The varying narrative perspectives of The Rice Paper Diaries – distinct sections are devoted to Elsa, her Chinese amah, Lin; her husband, Tommy; and her daughter, Mari (recalling the Mari Lwyd again) – allow Rhydderch to track and explore these themes of home, itinerancy and exile across cultures and through individual, divergent lives. Lin, who has come to Hong Kong to earn money to send home to her family, reflects:
I sat in my cubicle and surveyed the contents of my life [. . .]. I thought to myself, even if I wanted to go home now, where would that be – the Pearl River Delta, Sheung Wan, the Peak? There’s a little of me that has been scattered through them all and taken root there, and to try to cut the shoots that have pushed their way out like sweet potato leaves and bring them together in one harvest would make me someone else entirely. Whoever that person would be, she wouldn’t be me.
Rhydderch slots these narratives intricately together to form a powerful, undaunted and utterly convincing interleaved account of the life-altering impact and enduring personal consequences of the Japanese army’s invasion of Hong Kong in 1941 on the people living on the island – particularly Elsa, Tommy and Mari, who are interned at the Stanley Prisoner of War Camp. The novel itself was, in fact, inspired by the real-life story of the author’s great-aunt, who was captured and imprisoned at Stanley Camp between 1942 and 1945. Tommy’s experiences are recorded in his own harrowing logbook: ‘(Soldiers and Red Cross nurses maimed, raped, killed by Japs, then burned. Ash heap with bones sticking out of it still smoking in the exercise yard: our men or theirs, we don’t know.)’ Mari, on the other hand, grows up knowing little more than life inside the camp; so that when she finally arrives back in New Quay – her ‘home’ in the eyes of her parents, and the subject of so many of her mother’s soothing stories – she finds herself in an unfamiliar, confusing and often disconcerting world. ‘When Nannon [Elsa’s sister in New Quay] says the word ‘home’’, we learn, ‘Mari finds it hard to catch her breath, like the day when Tommy had smacked her.’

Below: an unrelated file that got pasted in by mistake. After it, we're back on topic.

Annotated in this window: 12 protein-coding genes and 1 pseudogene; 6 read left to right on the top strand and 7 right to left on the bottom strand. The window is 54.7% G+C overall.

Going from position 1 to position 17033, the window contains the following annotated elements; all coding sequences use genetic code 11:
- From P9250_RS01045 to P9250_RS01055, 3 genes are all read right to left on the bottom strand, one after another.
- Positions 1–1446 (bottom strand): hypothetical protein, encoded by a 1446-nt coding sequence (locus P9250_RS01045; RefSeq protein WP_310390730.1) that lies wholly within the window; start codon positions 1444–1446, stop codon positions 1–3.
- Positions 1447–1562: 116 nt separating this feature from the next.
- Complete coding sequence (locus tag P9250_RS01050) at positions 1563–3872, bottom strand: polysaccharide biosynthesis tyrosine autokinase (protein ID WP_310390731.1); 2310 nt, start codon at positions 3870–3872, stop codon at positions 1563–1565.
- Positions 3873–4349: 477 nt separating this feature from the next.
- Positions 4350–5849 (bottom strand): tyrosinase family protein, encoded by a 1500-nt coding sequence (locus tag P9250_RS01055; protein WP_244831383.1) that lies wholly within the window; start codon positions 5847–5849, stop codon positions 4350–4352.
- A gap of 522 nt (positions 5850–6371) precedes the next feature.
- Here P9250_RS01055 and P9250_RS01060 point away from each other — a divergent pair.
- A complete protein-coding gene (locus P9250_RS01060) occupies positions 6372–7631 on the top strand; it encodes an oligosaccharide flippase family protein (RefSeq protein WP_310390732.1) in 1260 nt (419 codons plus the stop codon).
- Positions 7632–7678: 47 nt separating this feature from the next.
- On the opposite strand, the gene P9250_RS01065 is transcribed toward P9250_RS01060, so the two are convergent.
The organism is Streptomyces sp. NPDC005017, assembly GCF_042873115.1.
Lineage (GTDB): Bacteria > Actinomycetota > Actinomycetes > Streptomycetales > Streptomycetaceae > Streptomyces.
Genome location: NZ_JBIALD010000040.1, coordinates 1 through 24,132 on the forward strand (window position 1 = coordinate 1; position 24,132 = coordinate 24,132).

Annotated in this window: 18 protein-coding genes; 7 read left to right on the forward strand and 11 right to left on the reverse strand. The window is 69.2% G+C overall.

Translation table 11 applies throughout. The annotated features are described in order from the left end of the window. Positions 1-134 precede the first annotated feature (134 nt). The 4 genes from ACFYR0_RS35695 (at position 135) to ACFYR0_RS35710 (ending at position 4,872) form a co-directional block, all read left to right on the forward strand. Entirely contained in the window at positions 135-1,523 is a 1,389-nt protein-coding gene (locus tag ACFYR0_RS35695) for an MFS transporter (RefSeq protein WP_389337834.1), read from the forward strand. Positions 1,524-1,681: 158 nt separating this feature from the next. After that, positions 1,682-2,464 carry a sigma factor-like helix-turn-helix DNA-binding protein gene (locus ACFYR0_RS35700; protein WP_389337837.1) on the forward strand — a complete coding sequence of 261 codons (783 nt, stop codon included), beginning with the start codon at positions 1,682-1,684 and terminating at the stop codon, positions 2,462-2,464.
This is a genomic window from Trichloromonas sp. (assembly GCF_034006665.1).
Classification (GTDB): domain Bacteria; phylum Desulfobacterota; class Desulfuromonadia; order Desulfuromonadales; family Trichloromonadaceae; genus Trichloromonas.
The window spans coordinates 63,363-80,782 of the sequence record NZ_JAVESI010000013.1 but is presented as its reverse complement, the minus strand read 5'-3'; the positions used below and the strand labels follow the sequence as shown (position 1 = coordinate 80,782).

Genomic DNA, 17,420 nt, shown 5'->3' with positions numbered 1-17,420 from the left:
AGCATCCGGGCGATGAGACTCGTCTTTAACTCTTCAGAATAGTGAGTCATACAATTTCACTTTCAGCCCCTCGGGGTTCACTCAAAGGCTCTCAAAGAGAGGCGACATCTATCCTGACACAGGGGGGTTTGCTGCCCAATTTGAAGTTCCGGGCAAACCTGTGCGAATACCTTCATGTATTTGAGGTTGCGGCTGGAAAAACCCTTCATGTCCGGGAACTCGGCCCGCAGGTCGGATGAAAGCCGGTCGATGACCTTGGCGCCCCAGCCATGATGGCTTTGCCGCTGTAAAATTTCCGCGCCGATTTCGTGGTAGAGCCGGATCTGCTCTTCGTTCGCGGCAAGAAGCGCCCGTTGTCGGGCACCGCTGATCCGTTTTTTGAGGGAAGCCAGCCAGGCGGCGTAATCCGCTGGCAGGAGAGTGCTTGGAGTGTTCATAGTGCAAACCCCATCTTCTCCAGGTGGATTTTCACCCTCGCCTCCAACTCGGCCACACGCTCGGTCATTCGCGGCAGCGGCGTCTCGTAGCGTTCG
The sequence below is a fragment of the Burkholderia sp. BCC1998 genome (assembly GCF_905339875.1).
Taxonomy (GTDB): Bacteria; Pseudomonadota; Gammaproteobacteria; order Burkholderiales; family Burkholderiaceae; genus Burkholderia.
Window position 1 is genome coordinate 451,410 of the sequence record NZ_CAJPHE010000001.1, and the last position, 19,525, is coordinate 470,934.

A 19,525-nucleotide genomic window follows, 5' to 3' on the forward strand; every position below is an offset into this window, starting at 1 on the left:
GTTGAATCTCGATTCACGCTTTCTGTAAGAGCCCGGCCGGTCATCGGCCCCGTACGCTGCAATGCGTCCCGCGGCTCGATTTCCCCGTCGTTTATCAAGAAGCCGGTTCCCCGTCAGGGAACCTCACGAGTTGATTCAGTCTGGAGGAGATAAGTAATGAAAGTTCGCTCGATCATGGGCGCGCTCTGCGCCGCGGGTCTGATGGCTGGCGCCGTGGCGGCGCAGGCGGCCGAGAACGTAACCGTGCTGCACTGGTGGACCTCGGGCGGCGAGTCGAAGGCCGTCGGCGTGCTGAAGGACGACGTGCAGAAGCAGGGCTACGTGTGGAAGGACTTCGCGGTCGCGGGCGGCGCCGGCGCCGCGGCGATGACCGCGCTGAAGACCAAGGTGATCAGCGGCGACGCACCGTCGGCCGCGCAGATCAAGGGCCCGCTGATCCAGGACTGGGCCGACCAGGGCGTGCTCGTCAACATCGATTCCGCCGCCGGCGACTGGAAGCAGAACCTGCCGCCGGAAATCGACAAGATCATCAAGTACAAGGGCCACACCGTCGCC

Rhydderch’s lucent, easy prose is judiciously alert to the distinctive beauty of place – to blanched, ‘bunched limpits [. . .] like paper cocktail umbrellas’ on the rocks at New Quay, or the sun on a sampan off Kowloon – and yet she is also constantly watchful of the ubiquitous ugly reality of lived experience in the 1940s and beyond: to a man with a cleaver on a Hong Kong road, gutting a fish that is still flapping desperately; to the ‘muddied patches of blood’ and ‘claws and bits of flesh’ left by the rat catcher that stain the streets of New Quay even after the rain; and to the sudden ‘sliver of red racing across [Elsa’s pregnant] stomach’ glimpsed in the ‘metal edge of the light’ above the operating table. Moreover, here, in essence, is a rare, brave and unforgettable novel – a work that in abundant and complex ways, in the words of the Announcer of Watkins’s ‘Ballad of the Mari Lwyd’, gifts us
The living moment.
The dead moment.
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Laura Wainwright is a contributor to Wales Arts Review.